According to one aspect of the present disclosure, when the power of an equipped battery is less than or equal to a preset threshold, the unmanned aerial vehicle may fly to a location of the user (ship) equipped with a charging station based on the location information, and wireless charging of the unmanned aerial vehicle may be performed at the location.

In accordance with another aspect of the present disclosure, provided is an unmanned aerial vehicle of a maritime communication system, the unmanned aerial vehicle including a user connector for connecting one or more maritime users and a network; a satellite connector for connecting one or more satellites and the network; and a communication controller for relaying communication between the maritime users and the satellites and monitoring status of the relayed communication.

According to one aspect of the present disclosure, the user connector may be provided with a multiple-input and multiple-output (MIMO) directional antenna and may connect the maritime users and the network through the provided MIMO directional antenna.

According to one aspect of the present disclosure, the user connector may receive location information of a user equipped with a charging station among the maritime users every preset period.

According to one aspect of the present disclosure, the unmanned aerial vehicle may further include an aerial vehicle controller for generating a flight control signal for flight to a location corresponding to the location information when the power of an equipped battery is less than or equal to a preset threshold.

BRIEF DESCRIPTION OF THE DRAWINGS

The above and other objects, features, and other advantages of the present disclosure will be more clearly understood from the following detailed description taken in conjunction with the accompanying drawings, in which:

FIG. 1 is a drawing for explaining a maritime communication system according to one embodiment;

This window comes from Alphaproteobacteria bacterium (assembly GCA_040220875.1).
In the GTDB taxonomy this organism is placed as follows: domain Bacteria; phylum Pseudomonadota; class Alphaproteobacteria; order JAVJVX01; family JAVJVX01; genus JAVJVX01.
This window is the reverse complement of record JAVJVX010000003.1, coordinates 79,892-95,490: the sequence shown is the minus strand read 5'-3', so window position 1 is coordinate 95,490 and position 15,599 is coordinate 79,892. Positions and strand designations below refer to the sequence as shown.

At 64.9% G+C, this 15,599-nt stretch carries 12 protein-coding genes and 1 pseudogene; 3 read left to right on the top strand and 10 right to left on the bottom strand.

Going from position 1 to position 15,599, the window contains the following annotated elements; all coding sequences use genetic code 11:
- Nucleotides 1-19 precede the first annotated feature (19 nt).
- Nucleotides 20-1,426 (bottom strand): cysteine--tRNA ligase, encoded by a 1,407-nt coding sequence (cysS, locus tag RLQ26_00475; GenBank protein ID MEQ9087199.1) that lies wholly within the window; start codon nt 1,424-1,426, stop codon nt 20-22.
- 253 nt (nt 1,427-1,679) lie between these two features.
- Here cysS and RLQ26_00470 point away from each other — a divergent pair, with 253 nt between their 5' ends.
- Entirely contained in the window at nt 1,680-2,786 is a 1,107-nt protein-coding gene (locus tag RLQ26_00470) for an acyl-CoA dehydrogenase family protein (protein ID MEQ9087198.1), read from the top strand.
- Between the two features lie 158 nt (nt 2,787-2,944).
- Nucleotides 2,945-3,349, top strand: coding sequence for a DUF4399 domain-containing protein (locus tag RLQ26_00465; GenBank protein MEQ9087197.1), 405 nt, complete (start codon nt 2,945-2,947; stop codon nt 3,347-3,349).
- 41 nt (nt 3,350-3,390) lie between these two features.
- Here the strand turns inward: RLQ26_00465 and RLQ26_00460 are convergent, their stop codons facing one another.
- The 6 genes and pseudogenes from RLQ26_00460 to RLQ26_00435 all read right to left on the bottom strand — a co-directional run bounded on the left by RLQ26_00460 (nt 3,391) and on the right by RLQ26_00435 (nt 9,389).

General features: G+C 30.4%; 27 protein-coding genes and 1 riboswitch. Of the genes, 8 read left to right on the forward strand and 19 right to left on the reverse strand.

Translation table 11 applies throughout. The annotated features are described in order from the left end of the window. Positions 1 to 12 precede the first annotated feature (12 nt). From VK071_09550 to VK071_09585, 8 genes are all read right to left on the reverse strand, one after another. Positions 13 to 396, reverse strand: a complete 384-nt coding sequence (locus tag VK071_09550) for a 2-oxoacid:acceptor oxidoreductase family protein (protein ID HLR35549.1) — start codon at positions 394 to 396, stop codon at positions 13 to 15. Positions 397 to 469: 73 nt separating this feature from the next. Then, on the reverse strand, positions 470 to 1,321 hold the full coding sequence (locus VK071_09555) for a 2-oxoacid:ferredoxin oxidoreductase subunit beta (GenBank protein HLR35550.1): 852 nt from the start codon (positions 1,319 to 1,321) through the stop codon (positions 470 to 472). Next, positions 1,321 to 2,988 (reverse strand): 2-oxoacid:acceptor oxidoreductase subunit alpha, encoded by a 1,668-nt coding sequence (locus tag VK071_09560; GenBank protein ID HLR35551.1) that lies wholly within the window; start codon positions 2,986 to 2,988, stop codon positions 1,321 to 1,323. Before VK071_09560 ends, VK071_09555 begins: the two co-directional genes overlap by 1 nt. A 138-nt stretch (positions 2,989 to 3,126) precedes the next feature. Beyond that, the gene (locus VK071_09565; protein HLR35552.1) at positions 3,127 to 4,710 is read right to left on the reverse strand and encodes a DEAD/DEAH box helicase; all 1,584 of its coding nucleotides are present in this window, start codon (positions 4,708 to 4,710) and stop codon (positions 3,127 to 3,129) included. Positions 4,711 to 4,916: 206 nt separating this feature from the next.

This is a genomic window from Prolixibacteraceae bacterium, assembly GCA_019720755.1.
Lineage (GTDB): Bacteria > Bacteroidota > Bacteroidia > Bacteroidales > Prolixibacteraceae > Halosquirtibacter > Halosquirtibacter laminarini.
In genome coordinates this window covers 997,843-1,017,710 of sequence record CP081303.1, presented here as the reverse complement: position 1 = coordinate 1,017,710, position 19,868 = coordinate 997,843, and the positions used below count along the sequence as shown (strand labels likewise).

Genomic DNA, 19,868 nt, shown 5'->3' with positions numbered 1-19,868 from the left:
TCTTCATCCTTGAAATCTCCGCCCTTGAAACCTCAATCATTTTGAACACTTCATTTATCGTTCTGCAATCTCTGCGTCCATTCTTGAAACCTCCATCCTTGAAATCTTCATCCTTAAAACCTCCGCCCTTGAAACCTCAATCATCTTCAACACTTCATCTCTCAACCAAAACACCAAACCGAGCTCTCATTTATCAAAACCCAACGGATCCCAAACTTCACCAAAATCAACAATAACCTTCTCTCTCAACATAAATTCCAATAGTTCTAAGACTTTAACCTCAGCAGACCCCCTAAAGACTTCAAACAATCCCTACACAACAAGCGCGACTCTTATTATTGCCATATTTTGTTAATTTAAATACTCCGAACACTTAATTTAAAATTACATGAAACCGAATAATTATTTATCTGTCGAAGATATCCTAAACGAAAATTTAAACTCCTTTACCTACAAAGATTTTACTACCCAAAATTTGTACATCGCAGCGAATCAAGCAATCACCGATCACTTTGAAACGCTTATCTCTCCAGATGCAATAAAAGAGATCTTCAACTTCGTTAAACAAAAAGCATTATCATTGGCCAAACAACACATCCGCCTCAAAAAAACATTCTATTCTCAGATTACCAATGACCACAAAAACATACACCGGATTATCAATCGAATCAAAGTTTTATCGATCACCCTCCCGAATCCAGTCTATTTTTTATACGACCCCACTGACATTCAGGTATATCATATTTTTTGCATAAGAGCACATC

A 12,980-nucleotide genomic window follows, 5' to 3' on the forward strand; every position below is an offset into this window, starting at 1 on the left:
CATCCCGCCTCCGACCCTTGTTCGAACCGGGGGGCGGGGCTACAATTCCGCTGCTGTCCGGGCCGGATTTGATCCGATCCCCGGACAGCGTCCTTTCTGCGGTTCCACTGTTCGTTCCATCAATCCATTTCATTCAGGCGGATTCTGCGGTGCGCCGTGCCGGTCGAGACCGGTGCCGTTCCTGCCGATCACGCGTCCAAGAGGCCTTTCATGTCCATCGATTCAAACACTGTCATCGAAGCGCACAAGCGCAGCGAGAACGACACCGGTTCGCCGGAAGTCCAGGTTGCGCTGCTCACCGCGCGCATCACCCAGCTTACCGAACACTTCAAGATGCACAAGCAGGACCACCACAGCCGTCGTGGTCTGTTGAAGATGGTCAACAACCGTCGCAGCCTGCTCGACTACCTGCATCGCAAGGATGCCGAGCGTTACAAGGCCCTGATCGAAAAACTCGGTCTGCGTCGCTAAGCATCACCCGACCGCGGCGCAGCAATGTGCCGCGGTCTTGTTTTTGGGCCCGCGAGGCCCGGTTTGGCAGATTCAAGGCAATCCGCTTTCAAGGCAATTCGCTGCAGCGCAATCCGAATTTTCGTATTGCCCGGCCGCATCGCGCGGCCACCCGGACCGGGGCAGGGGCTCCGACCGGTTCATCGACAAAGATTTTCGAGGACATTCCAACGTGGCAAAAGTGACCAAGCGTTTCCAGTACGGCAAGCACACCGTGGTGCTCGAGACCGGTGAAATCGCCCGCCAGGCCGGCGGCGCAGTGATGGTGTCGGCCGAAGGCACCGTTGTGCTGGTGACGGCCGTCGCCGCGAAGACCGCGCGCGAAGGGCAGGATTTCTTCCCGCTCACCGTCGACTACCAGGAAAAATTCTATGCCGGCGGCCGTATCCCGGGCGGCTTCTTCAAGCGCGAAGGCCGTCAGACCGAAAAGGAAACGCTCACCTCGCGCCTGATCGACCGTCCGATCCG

FIG. 2 is a block diagram for explaining an unmanned aerial vehicle included in a maritime communication system according to one embodiment;

FIG. 3 is a drawing showing an example of implementing a maritime communication system according to one embodiment; and

FIGS. 4A to 4C are drawings for explaining a method of wirelessly charging an unmanned aerial vehicle included in a maritime communication system according to one embodiment.

DETAILED DESCRIPTION OF THE DISCLOSURE

Specific structural and functional descriptions of embodiments according to the concept of the present disclosure disclosed herein are merely illustrative to explain the embodiments according to the concept of the present disclosure. Furthermore, the embodiments according to the concept of the present disclosure can be implemented in various forms and the present disclosure is not limited to the embodiments described herein.

The embodiments according to the concept of the present disclosure may be implemented in various forms as various modifications may be made. The embodiments will be described in detail herein with reference to the drawings. However, it should be understood that the present disclosure is not limited to the embodiments according to the concept of the present disclosure, but includes changes, equivalents, or alternatives falling within the spirit and scope of the present disclosure.

The terms such as “first” and “second” are used herein merely to describe a variety of constituent elements, but the constituent elements are not limited by the terms. The terms are used only to distinguish one constituent element from another constituent element. For example, a first element may be termed a second element and a second element may be termed a first element without departing from the teachings of the present disclosure.

It should be understood that when an element is referred to as being “connected to” or “coupled to” another element, the element may be directly connected or coupled to the other element or intervening elements may be present. In contrast, when an element is referred to as being “directly connected to” or “directly coupled to” another element, there are no intervening elements present. Other words used to describe the relationship between elements or layers should be interpreted in a like fashion (e.g., “between,” versus “directly between,” “adjacent,” versus “directly adjacent,” etc.).

The terms used in the present specification are used to explain a specific exemplary embodiment and not to limit the present inventive concept. Thus, the expression of singularity in the present specification includes the expression of plurality unless specified otherwise in context. Also, terms such as “include” or “comprise” should be construed as denoting that a certain characteristic, number, step, operation, constituent element, component, or a combination thereof exists and not as excluding the existence of or a possibility of an addition of one or more other characteristics, numbers, steps, operations, constituent elements, components or combinations thereof.